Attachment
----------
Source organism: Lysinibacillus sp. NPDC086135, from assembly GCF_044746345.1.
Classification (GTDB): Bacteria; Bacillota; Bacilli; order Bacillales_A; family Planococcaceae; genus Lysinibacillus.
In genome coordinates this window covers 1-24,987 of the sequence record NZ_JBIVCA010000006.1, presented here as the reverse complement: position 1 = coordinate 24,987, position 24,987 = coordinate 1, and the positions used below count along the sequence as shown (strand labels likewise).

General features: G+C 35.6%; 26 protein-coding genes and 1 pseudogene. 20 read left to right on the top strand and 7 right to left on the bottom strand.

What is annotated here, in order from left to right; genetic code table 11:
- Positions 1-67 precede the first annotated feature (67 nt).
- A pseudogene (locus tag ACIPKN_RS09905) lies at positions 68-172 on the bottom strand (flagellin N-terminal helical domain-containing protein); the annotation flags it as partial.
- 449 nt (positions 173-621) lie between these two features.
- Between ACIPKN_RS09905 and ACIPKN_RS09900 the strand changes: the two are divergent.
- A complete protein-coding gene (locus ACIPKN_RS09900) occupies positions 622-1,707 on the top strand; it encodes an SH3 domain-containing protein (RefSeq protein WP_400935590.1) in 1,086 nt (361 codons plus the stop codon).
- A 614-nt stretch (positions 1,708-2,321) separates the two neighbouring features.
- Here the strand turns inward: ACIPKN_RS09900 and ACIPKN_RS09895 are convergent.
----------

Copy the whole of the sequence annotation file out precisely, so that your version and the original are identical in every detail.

Source organism: Lysinibacillus sp. NPDC086135, from assembly GCF_044746345.1.
Classification (GTDB): Bacteria; Bacillota; Bacilli; order Bacillales_A; family Planococcaceae; genus Lysinibacillus.
In genome coordinates this window covers 1-24,987 of the sequence record NZ_JBIVCA010000006.1, presented here as the reverse complement: position 1 = coordinate 24,987, position 24,987 = coordinate 1, and the positions used below count along the sequence as shown (strand labels likewise).

General features: G+C 35.6%; 26 protein-coding genes and 1 pseudogene. 20 read left to right on the top strand and 7 right to left on the bottom strand.

What is annotated here, in order from left to right; genetic code table 11:
- Positions 1-67 precede the first annotated feature (67 nt).
- A pseudogene (locus tag ACIPKN_RS09905) lies at positions 68-172 on the bottom strand (flagellin N-terminal helical domain-containing protein); the annotation flags it as partial.
- 449 nt (positions 173-621) lie between these two features.
- Between ACIPKN_RS09905 and ACIPKN_RS09900 the strand changes: the two are divergent.
- A complete protein-coding gene (locus ACIPKN_RS09900) occupies positions 622-1,707 on the top strand; it encodes an SH3 domain-containing protein (RefSeq protein WP_400935590.1) in 1,086 nt (361 codons plus the stop codon).
- A 614-nt stretch (positions 1,708-2,321) separates the two neighbouring features.
- Here the strand turns inward: ACIPKN_RS09900 and ACIPKN_RS09895 are convergent.